thaumaturgy
The act or art of performing something wonderful; magic; legerdemain
capacious
adj.: Having capacity; able to contain much; large; roomy; spacious; extended; broad; as, a capacious vessel, room, bay, or harbor.
glower
v. i.: to stare angrily or with a scowl.
canorous
adj.: Melodious; musical
effulgence
noun: The state of being effulgent; extreme brilliancy; a flood of light; great luster or brightness; splendor.
assuage
verb:
To soften; to allay, mitigate, ease, or lessen, as heat, pain, or grief; to appease or pacify, as passion or tumult.
repast
noun:
1. Something taken as food; a meal; figuratively, any refreshment.
2. The act of taking food.
spoonerism
noun:
The transposition of usually initial sounds in a pair of words
Some examples:

* "We all know what it is to have a half-warmed fish ['half-formed wish'] inside us."
* "The Lord is a shoving leopard ['loving shepherd']."
* "It is kisstomary to cuss ['customary to kiss'] the bride."
* "Is the bean dizzy ['dean busy']?"
* "When the boys come back from France, we'll have the hags flung out ['flags hung out']!"
* "Let me sew you to your sheet ['show you to your seat']."
tenebrous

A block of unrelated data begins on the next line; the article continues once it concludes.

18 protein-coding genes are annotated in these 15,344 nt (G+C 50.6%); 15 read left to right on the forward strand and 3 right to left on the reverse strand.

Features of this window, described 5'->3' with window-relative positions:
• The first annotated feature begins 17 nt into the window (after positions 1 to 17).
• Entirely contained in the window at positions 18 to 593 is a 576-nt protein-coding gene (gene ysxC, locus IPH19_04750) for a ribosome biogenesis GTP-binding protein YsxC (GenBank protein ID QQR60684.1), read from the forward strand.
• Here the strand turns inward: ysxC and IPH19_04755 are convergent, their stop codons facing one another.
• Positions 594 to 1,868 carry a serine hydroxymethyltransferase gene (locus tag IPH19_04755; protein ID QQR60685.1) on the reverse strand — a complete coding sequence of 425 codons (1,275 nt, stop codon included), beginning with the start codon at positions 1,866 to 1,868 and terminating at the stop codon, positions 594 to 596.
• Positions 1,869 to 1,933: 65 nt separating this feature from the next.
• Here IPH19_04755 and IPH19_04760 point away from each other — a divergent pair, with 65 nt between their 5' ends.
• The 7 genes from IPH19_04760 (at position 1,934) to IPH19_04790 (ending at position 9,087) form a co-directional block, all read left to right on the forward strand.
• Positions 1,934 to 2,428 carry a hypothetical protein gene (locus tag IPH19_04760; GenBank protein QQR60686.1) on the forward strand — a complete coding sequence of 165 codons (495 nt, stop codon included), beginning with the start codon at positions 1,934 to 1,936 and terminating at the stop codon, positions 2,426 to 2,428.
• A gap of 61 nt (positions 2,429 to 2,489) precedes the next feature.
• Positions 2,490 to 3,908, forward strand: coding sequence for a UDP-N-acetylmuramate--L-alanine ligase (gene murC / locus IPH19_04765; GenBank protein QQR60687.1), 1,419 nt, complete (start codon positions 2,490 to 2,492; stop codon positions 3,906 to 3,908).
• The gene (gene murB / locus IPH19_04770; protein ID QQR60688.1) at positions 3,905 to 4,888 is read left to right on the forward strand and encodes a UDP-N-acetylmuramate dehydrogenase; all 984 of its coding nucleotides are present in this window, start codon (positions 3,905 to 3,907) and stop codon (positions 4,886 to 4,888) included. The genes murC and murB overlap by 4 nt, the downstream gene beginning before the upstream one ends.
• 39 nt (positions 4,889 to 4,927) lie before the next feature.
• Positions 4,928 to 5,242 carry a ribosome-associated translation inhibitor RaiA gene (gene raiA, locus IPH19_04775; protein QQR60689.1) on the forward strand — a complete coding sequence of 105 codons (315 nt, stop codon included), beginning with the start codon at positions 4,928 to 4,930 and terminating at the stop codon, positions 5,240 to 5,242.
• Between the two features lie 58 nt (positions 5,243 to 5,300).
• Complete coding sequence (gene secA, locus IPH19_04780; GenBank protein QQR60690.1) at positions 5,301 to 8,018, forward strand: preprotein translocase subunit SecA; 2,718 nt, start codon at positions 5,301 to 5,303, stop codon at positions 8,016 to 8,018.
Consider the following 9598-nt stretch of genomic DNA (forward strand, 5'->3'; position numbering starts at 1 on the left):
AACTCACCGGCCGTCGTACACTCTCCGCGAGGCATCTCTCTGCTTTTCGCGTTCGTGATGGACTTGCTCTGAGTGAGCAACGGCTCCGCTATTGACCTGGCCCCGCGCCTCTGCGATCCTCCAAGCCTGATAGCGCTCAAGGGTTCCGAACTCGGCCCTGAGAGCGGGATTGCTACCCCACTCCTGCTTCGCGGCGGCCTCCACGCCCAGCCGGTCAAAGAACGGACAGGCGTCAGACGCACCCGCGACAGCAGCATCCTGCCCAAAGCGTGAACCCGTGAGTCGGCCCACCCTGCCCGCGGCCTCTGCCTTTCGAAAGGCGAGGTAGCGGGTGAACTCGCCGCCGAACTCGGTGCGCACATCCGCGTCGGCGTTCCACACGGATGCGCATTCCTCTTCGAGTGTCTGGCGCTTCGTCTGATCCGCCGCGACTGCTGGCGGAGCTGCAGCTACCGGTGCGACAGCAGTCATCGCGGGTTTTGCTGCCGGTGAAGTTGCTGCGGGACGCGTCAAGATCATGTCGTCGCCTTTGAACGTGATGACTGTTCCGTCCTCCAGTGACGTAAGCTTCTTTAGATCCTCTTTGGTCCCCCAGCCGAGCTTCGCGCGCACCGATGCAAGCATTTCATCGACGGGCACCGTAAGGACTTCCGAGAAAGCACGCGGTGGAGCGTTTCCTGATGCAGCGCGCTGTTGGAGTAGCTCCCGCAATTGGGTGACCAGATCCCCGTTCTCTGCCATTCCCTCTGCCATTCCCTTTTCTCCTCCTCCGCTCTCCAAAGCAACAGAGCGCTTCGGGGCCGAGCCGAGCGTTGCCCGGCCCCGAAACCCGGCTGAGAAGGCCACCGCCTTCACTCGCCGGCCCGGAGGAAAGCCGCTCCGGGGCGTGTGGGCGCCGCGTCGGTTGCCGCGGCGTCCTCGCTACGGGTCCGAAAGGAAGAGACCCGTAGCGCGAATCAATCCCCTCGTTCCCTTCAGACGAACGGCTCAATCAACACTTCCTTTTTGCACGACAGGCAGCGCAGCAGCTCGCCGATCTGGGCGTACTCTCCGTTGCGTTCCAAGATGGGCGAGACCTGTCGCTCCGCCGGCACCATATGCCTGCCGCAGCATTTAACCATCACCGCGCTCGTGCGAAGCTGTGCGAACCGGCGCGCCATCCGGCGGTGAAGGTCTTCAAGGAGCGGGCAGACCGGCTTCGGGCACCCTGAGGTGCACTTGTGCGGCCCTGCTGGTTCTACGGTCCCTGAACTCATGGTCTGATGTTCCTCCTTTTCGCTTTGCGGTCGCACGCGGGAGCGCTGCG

adjective: Dark; gloomy; dusky
nescience
noun: Lack of knowledge; ignorance
gewgaw
noun: A showy trifle; a toy; a splendid plaything; a pretty but worthless bauble.
exiguity
noun: Scantiness; smallness; thinness;the quality of being meager. --EXIGUOUS, adjective
seriatim
adverb and adjective:
in a series; one after another
tmesis
noun: in grammar and rhetoric, the separation of the parts of a compound word, now generally done for humorous effect; for example, what place soever instead of whatsoever place, or abso-bloody-lutely.

"In two words, im possible." --Samuel Goldwyn
chthonic
adjective:
dwelling in or under the earth; also, pertaining to the underworld
objurgate
verb:
1: express strong disapproval of;
2: censure severely
plethora
noun:
1. Overfullness; especially, excessive fullness of the blood vessels; repletion; that state of the blood vessels or of the system when the blood exceeds a healthy standard in quantity; hyperæmia; -- opposed to anæmia.
2. State of being overfull; excess; superabundance.
lissom (or lissome)
adjective:
1. Limber; supple; flexible; lithe; lithesome
2. Light; nimble; active
badinage
noun: playful raillery; banter
propitious
presenting favorable circumstances; as, a propitious season; a propitious breeze, a propitious sign, propitious omens
inclement
physically severe or harsh (esp. said of the weather)
kobold
a kind of domestic spirit in German mythology
knell
the stoke of a bell tolled at a funeral
cogent
Having the power to compel conviction or move the will; constraining; conclusive; forcible; powerful; not easily resisted
regale
to entertain with something that delights
mordant
biting; caustic; sarcastic; keen; severe
agog
in eager desire; eager; highly excited
captious
Apt to catch at faults; disposed to find fault or to cavil; eager to object; difficult to please.